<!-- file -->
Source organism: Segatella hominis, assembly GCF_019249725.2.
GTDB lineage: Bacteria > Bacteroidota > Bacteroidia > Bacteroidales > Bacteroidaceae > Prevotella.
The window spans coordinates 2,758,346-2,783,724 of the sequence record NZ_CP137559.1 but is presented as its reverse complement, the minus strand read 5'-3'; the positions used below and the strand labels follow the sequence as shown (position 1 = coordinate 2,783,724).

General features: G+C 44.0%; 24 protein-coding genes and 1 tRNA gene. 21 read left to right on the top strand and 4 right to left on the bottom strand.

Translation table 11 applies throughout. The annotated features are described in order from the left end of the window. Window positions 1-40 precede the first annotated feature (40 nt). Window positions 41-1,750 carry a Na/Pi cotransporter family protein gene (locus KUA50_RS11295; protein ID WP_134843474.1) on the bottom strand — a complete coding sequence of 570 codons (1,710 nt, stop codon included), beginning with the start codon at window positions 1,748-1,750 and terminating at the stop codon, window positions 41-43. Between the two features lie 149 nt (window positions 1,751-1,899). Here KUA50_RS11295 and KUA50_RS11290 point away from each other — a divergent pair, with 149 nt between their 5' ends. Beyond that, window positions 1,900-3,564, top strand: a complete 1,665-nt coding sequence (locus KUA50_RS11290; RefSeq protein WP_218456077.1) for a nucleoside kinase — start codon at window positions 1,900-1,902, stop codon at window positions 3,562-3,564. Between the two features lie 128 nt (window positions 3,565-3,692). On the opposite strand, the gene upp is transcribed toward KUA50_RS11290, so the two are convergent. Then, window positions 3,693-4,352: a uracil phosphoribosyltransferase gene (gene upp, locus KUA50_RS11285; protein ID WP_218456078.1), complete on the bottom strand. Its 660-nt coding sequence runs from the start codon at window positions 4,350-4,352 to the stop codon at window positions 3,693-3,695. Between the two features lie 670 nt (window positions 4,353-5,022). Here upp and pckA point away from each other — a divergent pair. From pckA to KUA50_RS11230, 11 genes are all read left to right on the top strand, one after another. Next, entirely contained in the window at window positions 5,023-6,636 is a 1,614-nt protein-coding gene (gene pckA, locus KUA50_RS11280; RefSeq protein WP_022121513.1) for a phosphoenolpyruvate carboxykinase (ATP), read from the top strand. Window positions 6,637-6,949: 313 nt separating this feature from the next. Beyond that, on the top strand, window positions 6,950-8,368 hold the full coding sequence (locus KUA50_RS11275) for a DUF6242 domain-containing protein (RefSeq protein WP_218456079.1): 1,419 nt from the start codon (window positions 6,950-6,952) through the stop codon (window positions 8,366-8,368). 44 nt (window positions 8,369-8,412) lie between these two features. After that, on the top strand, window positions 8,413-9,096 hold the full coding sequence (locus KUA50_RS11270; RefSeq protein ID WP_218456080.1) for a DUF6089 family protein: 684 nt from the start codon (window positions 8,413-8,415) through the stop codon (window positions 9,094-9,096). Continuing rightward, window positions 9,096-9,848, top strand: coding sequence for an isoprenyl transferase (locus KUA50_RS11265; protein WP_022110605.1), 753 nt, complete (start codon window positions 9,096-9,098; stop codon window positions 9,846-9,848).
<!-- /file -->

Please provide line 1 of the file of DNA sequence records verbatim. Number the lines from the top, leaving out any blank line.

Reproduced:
Source organism: Segatella hominis, assembly GCF_019249725.2.